When I first read Henry Wadsworth Longfellow’s poem ‘The Song of Hiawatha’ (1855), or had it read to me, I was young. I remember the plot, which recounts the adventures of the eponymous Ojibwe warrior. I remember the rhythm of the trochaic tetrameter, which thuds in the back of your skull: ‘By the shore of Gitche Gumee, / By the shining Big-Sea-Water’. But, mostly, I remember the imagery: the spirits that whip around the young lead as he ventures into the unknown, armed with nothing but bow, arrow and birch canoe.
These words have since turned. To a contemporary audience, Longfellow’s epic is a work of ferocious literary orientalism. The poet never spent time with his ‘noble savage’, but constructed the 31,000-word pastiche of ‘nativeness’ from a distance, positioning the fetishized primitives within a pantheistic world of spirit and simplicity. Hiawatha learns written language (‘the art of Picture-Writing’); marries the ‘Handsomest of all the women’; slays the magician ‘Pearl-Feather’; and, finally, embraces ‘the Pale-Face’, who brings word of Jesus Christ.
‘The Song of Hiawatha’ was never intended as an ethnographic report; it was a work attempting to define American whiteness through a vocalization of everything that it was not. Longfellow achieves this with the skill of a master poet. The stress pattern, for instance, is not native to the English language, but Balto-Finnic, which leaves ‘The Song of Hiawatha’ with an intentionally unrefined gait. And, while authentic Ojibwe vocabulary stipples the text, Longfellow is cautious with omissions. Certain terms, crucially those pertaining to logic and reason, are absent. The word ‘family’ does not feature. Here, we have an entire people set in opposition to the Victorian Anglo-American conception of civilization; here, we have words radicalized and sent to war.
These words turn, again, in the latest film by Mary Reid Kelley and Patrick Kelley, In the Body of the Sturgeon (2017). The script, composed by Mary, is a cento – a ripped up, reconstituted version of Longfellow’s magnum opus that tells the tale of a submarine crew lost in the Pacific towards the end of World War II. We find the company (all of whom are played by a make-up-caked Mary, filmed by Patrick) languishing in a burlesque Das Boot (The Boat, 1981) bardo, like heavily contoured characters from a Käthe Kollwitz woodcut. They flail in bunk beds flanked by pin-ups; guzzle jerrycans of distilled fuel; and bawl, blue-balled, as a sea-dog in drag gyrates: ‘Set us free from this dark prison!’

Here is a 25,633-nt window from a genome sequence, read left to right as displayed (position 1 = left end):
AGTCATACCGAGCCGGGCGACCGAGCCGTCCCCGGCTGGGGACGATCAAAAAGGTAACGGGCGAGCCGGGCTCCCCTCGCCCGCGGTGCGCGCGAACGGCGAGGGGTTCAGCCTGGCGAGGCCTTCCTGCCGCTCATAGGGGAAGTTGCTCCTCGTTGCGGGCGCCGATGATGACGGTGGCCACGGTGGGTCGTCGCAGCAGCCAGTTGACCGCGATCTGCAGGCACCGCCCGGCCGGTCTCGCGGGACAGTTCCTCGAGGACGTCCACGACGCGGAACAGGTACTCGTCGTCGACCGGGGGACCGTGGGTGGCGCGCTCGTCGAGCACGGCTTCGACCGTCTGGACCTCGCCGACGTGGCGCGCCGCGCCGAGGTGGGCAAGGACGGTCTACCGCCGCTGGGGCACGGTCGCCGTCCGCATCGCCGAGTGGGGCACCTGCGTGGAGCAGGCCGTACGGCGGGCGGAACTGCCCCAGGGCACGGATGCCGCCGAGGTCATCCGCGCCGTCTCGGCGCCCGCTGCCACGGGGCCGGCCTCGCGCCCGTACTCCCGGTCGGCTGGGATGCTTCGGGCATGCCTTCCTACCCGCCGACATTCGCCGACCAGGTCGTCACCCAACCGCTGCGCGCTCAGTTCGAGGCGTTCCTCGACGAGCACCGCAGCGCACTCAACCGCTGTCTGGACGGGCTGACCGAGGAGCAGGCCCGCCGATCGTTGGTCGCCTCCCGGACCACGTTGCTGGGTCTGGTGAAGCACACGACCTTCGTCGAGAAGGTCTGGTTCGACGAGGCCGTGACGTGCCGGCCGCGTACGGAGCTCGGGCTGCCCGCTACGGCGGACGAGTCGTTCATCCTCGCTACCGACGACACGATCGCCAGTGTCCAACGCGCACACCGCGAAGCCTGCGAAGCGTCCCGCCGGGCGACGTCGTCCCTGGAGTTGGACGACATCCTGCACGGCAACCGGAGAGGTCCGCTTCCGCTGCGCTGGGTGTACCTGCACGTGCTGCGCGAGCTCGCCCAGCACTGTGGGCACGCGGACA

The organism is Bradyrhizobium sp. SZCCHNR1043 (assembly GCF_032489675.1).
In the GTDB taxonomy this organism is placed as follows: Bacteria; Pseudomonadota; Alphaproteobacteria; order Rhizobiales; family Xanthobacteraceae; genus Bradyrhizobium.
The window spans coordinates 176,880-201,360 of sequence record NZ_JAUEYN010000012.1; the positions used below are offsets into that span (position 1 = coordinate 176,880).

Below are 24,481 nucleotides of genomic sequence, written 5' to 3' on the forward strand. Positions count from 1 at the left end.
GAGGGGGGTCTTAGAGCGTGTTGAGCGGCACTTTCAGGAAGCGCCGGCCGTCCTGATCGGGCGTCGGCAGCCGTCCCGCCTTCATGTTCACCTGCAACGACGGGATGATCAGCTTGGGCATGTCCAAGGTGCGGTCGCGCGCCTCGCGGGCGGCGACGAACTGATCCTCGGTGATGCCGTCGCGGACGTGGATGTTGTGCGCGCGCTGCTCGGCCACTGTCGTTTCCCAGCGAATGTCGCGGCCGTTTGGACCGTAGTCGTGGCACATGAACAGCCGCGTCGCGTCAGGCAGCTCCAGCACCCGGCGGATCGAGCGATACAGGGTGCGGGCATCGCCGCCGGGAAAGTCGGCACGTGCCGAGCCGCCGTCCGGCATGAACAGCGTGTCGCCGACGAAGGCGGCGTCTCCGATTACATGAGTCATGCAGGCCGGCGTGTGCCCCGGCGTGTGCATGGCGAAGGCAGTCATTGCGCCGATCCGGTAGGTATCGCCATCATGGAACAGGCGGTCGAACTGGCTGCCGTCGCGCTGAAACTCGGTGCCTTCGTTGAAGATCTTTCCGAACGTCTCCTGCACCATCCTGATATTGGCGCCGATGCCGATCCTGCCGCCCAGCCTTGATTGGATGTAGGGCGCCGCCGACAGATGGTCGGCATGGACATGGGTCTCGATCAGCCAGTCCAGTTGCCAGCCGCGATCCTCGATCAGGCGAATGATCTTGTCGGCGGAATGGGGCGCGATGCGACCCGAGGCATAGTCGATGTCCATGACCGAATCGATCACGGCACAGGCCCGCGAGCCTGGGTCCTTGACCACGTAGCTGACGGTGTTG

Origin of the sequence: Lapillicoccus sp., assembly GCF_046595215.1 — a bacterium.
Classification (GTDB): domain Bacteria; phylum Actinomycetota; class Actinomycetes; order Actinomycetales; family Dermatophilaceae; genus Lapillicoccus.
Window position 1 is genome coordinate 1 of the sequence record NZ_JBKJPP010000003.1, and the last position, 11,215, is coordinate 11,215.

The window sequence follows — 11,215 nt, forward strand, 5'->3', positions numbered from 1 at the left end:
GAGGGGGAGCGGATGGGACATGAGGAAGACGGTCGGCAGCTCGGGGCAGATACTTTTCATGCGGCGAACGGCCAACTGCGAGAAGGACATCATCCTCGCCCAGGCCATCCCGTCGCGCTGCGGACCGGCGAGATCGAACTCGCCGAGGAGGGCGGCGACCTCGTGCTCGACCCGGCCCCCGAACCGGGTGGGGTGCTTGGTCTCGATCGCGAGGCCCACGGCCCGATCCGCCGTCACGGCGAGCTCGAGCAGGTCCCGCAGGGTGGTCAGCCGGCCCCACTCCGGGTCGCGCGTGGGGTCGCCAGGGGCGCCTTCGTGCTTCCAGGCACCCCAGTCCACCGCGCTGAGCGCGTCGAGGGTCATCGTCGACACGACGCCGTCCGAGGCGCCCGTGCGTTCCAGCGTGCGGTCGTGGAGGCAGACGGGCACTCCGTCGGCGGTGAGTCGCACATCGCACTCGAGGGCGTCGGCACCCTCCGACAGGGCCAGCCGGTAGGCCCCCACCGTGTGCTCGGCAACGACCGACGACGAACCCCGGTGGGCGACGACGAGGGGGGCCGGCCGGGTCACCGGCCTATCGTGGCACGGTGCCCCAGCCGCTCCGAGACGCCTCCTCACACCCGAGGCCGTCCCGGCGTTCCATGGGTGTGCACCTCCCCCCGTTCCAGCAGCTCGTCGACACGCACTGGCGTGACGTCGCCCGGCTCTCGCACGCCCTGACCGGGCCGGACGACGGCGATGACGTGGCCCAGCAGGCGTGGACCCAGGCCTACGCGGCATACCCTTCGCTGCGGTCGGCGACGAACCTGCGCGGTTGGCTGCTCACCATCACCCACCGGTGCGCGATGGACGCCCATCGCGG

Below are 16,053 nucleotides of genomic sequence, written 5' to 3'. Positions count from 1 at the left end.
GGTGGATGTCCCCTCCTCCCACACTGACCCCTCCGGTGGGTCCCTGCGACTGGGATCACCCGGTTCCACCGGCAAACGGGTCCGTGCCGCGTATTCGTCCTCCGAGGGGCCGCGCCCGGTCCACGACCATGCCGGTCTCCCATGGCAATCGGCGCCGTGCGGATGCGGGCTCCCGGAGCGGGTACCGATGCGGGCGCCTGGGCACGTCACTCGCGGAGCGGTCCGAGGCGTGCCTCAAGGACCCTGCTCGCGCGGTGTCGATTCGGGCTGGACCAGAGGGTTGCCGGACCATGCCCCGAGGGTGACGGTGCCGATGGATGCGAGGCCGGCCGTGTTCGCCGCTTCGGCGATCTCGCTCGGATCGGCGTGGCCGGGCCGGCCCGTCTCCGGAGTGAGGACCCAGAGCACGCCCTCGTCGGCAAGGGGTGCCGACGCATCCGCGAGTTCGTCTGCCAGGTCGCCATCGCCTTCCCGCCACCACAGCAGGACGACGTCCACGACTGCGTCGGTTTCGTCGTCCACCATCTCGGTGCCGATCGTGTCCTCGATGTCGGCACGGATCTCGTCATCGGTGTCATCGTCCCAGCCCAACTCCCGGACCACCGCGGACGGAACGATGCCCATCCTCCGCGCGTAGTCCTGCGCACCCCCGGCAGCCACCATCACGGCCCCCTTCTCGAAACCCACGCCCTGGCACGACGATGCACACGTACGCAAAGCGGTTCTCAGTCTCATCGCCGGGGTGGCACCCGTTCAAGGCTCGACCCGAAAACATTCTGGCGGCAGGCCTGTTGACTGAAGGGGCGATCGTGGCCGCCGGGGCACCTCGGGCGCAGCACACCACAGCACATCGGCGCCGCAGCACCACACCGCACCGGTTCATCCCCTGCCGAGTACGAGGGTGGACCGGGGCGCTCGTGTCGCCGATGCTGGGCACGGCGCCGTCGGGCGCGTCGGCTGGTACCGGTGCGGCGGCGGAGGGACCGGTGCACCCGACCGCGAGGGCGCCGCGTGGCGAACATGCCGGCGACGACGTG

Longfellow’s language fits the madcap narrative with unexpected precision. The distilled fuels are ‘spirits, / Made with harvest of the cornfield’; the spoils of war are ‘the blood stains from your fingers’. This unlikely marriage is made most apparent when US President Harry S. Truman flickers onto a television to spread the gospel of the atom bombs jettisoned above Hiroshima and Nagasaki. Truman’s original speech, made on 6 August 1945, was curious. Tasked with explaining the mechanics of this harbinger of death to citizens unversed in nuclear physics, the president’s advisers turned to metaphor: ‘It is a harnessing of the basic power of the universe. The force from which the sun draws its power has been loosed.’ Mary’s appropriation of the script is no more, nor less, fantastical: ‘We have found the fatal secret, / And the sun is split asunder.’
This act of conjuring an unknown through a delusive deployment of language is one of the strands binding together In the Body of the Sturgeon. As Mary says: ‘Longfellow’s language is inappropriate to the submarine, as it is to the Native American subject.’1 I would add: ‘a harnessing of the basic power of the universe’ is an inadequate description of nuclear fission. Here, we find numerous communities (Longfellow’s readers, the Sturgeon’s G.I.s; Truman’s subjects) blinkered by poetics, by rhetoric. Here, we glimpse the duplicitous potential of language. As the film approaches its final act, the sub strikes a mine. Delirious, a remaining officer embraces wordlessness: ‘Very quiet lies the Sturgeon […] Very sleepy with the silence.’